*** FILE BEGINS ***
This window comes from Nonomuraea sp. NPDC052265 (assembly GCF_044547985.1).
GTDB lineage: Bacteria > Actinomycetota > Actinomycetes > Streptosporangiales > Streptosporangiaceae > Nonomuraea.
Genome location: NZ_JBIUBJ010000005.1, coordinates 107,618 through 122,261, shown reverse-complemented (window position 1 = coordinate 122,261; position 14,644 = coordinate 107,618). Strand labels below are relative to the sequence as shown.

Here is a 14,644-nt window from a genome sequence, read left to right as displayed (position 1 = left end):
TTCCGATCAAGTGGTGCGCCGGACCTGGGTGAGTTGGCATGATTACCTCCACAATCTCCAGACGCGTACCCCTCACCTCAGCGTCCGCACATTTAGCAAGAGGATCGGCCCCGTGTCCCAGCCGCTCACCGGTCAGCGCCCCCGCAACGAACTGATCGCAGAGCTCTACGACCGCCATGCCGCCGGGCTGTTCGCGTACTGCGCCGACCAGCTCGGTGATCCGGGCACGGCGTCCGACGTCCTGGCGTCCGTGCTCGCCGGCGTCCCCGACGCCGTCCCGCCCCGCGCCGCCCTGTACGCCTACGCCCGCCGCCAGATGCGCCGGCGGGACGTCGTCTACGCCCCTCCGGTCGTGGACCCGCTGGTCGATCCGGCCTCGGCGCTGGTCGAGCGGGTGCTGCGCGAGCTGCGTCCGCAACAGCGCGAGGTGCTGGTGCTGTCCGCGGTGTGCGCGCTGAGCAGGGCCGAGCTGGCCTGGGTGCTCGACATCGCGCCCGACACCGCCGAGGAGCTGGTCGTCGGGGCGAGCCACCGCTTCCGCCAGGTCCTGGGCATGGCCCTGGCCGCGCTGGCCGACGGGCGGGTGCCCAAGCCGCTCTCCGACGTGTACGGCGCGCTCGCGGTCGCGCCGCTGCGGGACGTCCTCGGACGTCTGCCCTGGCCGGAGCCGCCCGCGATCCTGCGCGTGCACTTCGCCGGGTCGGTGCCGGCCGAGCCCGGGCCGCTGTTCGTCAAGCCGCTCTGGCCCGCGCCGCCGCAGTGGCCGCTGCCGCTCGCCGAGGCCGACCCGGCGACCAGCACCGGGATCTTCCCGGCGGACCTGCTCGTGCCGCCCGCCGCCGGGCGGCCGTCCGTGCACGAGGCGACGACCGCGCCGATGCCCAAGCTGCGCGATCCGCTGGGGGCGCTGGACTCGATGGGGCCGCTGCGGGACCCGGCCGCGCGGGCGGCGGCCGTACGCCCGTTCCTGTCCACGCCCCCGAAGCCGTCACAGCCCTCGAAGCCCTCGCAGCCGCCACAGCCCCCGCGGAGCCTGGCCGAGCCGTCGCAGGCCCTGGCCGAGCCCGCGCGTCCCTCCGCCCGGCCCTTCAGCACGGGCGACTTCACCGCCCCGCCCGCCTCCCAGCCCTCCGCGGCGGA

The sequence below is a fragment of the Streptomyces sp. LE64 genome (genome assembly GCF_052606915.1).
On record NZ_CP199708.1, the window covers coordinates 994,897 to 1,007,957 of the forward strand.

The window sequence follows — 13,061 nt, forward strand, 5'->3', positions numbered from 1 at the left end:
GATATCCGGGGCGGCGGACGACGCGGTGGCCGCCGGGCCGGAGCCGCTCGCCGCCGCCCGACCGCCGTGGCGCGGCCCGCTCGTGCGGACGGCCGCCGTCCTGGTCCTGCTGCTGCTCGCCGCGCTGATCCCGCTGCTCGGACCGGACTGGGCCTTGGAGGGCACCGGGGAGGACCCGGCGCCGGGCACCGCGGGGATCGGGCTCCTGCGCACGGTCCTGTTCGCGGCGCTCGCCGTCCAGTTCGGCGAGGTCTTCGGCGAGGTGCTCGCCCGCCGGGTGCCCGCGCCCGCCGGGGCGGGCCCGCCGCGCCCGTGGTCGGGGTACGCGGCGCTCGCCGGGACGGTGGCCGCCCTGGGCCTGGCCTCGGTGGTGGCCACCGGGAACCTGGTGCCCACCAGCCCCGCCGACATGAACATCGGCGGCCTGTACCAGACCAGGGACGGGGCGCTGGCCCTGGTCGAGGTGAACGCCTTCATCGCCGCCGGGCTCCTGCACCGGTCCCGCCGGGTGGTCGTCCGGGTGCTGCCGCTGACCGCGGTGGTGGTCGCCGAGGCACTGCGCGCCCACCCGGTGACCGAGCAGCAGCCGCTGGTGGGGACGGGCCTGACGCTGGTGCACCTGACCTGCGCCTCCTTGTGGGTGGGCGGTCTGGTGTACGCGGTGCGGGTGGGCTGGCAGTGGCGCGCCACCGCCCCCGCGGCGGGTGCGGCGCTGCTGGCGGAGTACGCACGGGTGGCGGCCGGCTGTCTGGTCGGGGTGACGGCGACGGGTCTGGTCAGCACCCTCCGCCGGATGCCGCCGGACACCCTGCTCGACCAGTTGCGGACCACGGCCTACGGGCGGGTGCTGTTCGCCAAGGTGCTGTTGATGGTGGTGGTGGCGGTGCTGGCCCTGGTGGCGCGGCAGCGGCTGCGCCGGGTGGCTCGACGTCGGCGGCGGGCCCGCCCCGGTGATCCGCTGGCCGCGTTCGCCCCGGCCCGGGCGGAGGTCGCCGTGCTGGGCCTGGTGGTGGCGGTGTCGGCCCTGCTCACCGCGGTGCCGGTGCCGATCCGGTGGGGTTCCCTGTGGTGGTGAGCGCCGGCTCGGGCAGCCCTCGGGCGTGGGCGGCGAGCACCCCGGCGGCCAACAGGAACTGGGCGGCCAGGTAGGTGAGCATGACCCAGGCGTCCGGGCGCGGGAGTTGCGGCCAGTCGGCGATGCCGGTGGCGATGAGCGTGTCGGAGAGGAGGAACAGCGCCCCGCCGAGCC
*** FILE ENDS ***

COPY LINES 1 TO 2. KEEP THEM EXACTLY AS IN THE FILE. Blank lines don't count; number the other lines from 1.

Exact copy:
This window comes from Nonomuraea sp. NPDC052265 (assembly GCF_044547985.1).
GTDB lineage: Bacteria > Actinomycetota > Actinomycetes > Streptosporangiales > Streptosporangiaceae > Nonomuraea.